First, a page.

Helping Post Office Directors Make the Right Choice to Process Complaints Against Former Dictator
(Minghui.org) At the end of May, I went to the post office to mail a complaint letter to sue Jiang. However, the staff told me that they could no longer handle the complaints, and that during a meeting, their supervisors told them that they were not allowed to mail anything related to Falun Gong.
They suggested I try an express delivery service.
I did not want to pressure them, so I went to an express service to mail it. Afterward, when I phoned the customer service for the delivery status, I was told that they could not get into the Procuratorate. There was no choice but to leave the mail with building security without having it signed. They said that every day about a hundred such pieces of mail were brought there for processing.
I told him that if the building security refused to sign and accept it, then the carrier should bring the letters back and return them to us. I asked him to have my letter returned to me.
I later happened to come across a sharing about how practitioners managed to successfully mail out the letters. After reading it, I realized that this was not a simple matter of mailing a letter, but rather a process of clarifying the facts to people and saving sentient beings.
Therefore, I decided to call the director of the post office. I was happy when I managed to get him on the line. “We should not just blindly follow orders,” I told him. “Instead, we should think first and judge for ourselves whether something is right or wrong. Mailing my letter is your job and responsibility. If you refuse to do it, then you would not be fulfilling your responsibility or doing your job.”
I knew I had to be firm with him. “What I mailed out is a prosecution letter, and it's my right to sue someone,” I said. “When you try to stop me, you play the role of assisting the persecution, and you become part of it. This is not good for you. To tell you the truth, I can go to other post offices to mail my letter. However, if I do that, I am not being responsible to you, because I then would not have explained the facts about the persecution to you. Please mail this letter for me.”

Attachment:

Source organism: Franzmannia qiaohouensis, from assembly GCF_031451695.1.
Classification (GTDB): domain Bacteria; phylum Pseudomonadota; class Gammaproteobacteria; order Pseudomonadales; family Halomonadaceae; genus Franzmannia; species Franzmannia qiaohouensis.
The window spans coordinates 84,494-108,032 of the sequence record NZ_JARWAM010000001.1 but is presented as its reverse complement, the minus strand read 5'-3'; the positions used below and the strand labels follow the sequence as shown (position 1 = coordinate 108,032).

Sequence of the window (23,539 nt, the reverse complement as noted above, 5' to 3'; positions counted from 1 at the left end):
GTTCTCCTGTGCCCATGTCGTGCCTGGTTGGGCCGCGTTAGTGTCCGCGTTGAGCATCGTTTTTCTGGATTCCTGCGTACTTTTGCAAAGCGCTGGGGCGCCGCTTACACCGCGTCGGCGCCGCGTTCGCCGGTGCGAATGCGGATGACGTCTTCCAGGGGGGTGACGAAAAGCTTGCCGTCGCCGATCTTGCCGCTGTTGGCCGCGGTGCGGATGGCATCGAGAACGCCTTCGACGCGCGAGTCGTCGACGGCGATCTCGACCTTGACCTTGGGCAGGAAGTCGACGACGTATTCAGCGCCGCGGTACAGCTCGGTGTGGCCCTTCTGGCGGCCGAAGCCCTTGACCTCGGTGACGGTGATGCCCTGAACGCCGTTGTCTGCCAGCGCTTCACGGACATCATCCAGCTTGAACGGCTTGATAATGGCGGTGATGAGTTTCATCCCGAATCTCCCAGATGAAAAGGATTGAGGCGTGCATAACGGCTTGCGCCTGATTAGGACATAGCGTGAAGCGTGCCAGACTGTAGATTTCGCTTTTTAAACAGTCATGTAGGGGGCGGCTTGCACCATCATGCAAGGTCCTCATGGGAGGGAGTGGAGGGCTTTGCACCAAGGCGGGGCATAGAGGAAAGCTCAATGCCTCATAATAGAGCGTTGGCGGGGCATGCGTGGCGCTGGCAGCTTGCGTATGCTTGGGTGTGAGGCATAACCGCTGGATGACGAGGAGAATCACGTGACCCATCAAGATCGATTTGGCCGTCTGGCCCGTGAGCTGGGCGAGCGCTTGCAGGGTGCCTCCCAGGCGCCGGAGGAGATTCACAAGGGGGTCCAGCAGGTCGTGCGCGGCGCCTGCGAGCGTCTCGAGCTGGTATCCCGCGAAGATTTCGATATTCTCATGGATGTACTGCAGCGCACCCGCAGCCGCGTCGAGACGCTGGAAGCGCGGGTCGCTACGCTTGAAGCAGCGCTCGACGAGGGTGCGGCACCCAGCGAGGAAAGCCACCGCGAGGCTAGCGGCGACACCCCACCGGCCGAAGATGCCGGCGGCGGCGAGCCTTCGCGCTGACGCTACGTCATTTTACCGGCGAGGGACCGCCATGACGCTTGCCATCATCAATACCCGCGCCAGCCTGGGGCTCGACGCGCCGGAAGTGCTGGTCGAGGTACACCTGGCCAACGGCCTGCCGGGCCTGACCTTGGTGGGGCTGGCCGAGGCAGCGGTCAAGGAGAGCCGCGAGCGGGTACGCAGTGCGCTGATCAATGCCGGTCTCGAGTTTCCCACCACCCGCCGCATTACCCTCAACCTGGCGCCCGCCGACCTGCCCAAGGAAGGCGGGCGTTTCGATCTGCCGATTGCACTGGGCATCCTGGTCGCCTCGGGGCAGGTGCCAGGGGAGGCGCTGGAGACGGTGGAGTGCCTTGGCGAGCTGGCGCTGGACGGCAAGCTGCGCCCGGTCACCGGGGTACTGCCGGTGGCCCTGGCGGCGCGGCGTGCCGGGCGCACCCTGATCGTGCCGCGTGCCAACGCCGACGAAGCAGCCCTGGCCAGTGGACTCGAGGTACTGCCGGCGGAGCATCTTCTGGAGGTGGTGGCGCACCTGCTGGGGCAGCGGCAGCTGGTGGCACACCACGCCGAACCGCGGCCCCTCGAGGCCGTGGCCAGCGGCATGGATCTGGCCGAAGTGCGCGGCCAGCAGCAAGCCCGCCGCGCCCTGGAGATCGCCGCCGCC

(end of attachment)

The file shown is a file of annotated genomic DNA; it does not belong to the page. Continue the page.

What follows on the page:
The director asked me if other post offices were really mailing them. I told him they were indeed. “Practitioners from all over the country and people with a sense of justice are all doing this. Every day hundreds of letters are being mailed out. In fact, thousands letters have been mailed.”
After hearing this, he said that all he was concerned about was what his boss would say—he did not want to get himself into trouble. I told him: “Your boss would not come look for you. Your boss knows clearly that he is doing things against the law; he probably just had no choice.”
He finally understood and said that he would not stop us. As long as his staff took our mail, he would not intervene.
So I went to the post office the next day and mailed four letters. When the staff saw my letter, she realized it was a prosecution letter. She asked me whether my one letter would make any difference. I said that if all of us knows clearly who Jiang is, and everyone prosecutes him, then it would have a great impact. Only when we bring him to justice, can our Chinese people's morality be elevated.
She asked me if I paid for the postage myself or if I would be reimbursed later. I said that I was one of the victims, so I had to bear the expense.
I said, “As long as we keep it up, we will be successful.
During the process of mailing the letter, I have come to feel that Teacher has arranged everything. In this way, the situation is an opportunity for us to cultivate ourselves and save sentient beings. We should not back down, and neither should we take a roundabout way—rather, we should use this opportunity to elevate.
Suing Jiang is certainly not about going through the motions. We should treat every step in the process with the utmost seriousness.